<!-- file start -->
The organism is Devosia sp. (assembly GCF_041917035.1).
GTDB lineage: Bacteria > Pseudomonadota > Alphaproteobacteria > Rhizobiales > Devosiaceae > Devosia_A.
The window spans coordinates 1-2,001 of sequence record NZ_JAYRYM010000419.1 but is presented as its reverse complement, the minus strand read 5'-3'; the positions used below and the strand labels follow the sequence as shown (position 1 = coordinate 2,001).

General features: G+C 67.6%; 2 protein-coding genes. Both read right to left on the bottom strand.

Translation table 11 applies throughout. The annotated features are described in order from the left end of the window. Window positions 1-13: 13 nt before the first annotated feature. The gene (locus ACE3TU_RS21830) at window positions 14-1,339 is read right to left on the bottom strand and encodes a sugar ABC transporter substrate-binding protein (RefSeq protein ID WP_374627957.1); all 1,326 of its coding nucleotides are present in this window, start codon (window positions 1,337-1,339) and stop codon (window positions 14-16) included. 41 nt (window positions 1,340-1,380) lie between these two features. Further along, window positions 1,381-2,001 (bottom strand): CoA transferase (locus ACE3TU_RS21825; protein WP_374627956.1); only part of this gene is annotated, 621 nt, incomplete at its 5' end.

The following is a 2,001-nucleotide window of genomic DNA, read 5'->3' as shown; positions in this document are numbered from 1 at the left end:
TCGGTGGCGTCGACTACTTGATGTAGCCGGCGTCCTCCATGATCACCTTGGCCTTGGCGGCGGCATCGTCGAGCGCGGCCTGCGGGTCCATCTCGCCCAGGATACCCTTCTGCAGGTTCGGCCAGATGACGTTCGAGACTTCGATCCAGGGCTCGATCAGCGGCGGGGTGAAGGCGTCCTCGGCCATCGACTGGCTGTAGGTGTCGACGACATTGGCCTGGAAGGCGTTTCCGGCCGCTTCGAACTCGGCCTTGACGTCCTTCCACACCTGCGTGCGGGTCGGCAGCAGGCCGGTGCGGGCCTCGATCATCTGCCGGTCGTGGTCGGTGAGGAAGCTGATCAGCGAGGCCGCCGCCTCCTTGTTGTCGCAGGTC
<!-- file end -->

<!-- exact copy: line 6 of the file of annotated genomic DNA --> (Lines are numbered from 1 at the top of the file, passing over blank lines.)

The following is a 2,001-nucleotide window of genomic DNA, read 5'->3' as shown; positions in this document are numbered from 1 at the left end: